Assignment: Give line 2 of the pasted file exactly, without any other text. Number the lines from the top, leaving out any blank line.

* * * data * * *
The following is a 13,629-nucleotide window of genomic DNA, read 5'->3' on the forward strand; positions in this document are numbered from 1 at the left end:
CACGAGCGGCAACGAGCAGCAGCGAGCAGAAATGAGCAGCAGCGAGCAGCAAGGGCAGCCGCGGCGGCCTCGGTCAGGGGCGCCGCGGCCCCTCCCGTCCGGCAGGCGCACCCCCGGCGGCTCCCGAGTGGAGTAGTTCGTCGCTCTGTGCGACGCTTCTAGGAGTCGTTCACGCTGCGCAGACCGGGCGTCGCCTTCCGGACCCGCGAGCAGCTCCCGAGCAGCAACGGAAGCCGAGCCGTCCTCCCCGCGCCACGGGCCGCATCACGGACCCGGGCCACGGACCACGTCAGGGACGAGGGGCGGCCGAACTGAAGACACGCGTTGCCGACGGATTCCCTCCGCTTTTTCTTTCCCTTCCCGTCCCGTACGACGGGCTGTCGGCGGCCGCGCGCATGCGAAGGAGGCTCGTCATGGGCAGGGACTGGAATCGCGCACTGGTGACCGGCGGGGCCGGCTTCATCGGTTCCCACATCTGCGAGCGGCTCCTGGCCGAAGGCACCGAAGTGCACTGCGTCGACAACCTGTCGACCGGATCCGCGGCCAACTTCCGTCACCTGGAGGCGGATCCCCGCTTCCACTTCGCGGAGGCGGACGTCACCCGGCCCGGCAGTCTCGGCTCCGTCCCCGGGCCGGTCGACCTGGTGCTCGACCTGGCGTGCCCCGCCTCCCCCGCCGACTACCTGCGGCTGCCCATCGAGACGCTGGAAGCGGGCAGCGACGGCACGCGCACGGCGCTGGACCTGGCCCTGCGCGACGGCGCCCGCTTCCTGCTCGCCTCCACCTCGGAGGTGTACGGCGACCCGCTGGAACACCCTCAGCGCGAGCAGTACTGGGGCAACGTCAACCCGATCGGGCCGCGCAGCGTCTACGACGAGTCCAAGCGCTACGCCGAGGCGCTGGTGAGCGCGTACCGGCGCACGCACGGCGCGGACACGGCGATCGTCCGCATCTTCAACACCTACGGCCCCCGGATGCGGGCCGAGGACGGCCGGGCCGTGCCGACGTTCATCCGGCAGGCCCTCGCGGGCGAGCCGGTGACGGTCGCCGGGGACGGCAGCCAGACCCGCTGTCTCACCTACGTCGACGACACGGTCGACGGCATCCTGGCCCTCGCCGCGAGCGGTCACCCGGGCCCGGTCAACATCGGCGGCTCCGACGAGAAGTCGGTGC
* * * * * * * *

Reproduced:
CACGAGCGGCAACGAGCAGCAGCGAGCAGAAATGAGCAGCAGCGAGCAGCAAGGGCAGCCGCGGCGGCCTCGGTCAGGGGCGCCGCGGCCCCTCCCGTCCGGCAGGCGCACCCCCGGCGGCTCCCGAGTGGAGTAGTTCGTCGCTCTGTGCGACGCTTCTAGGAGTCGTTCACGCTGCGCAGACCGGGCGTCGCCTTCCGGACCCGCGAGCAGCTCCCGAGCAGCAACGGAAGCCGAGCCGTCCTCCCCGCGCCACGGGCCGCATCACGGACCCGGGCCACGGACCACGTCAGGGACGAGGGGCGGCCGAACTGAAGACACGCGTTGCCGACGGATTCCCTCCGCTTTTTCTTTCCCTTCCCGTCCCGTACGACGGGCTGTCGGCGGCCGCGCGCATGCGAAGGAGGCTCGTCATGGGCAGGGACTGGAATCGCGCACTGGTGACCGGCGGGGCCGGCTTCATCGGTTCCCACATCTGCGAGCGGCTCCTGGCCGAAGGCACCGAAGTGCACTGCGTCGACAACCTGTCGACCGGATCCGCGGCCAACTTCCGTCACCTGGAGGCGGATCCCCGCTTCCACTTCGCGGAGGCGGACGTCACCCGGCCCGGCAGTCTCGGCTCCGTCCCCGGGCCGGTCGACCTGGTGCTCGACCTGGCGTGCCCCGCCTCCCCCGCCGACTACCTGCGGCTGCCCATCGAGACGCTGGAAGCGGGCAGCGACGGCACGCGCACGGCGCTGGACCTGGCCCTGCGCGACGGCGCCCGCTTCCTGCTCGCCTCCACCTCGGAGGTGTACGGCGACCCGCTGGAACACCCTCAGCGCGAGCAGTACTGGGGCAACGTCAACCCGATCGGGCCGCGCAGCGTCTACGACGAGTCCAAGCGCTACGCCGAGGCGCTGGTGAGCGCGTACCGGCGCACGCACGGCGCGGACACGGCGATCGTCCGCATCTTCAACACCTACGGCCCCCGGATGCGGGCCGAGGACGGCCGGGCCGTGCCGACGTTCATCCGGCAGGCCCTCGCGGGCGAGCCGGTGACGGTCGCCGGGGACGGCAGCCAGACCCGCTGTCTCACCTACGTCGACGACACGGTCGACGGCATCCTGGCCCTCGCCGCGAGCGGTCACCCGGGCCCGGTCAACATCGGCGGCTCCGACGAGAAGTCGGTGC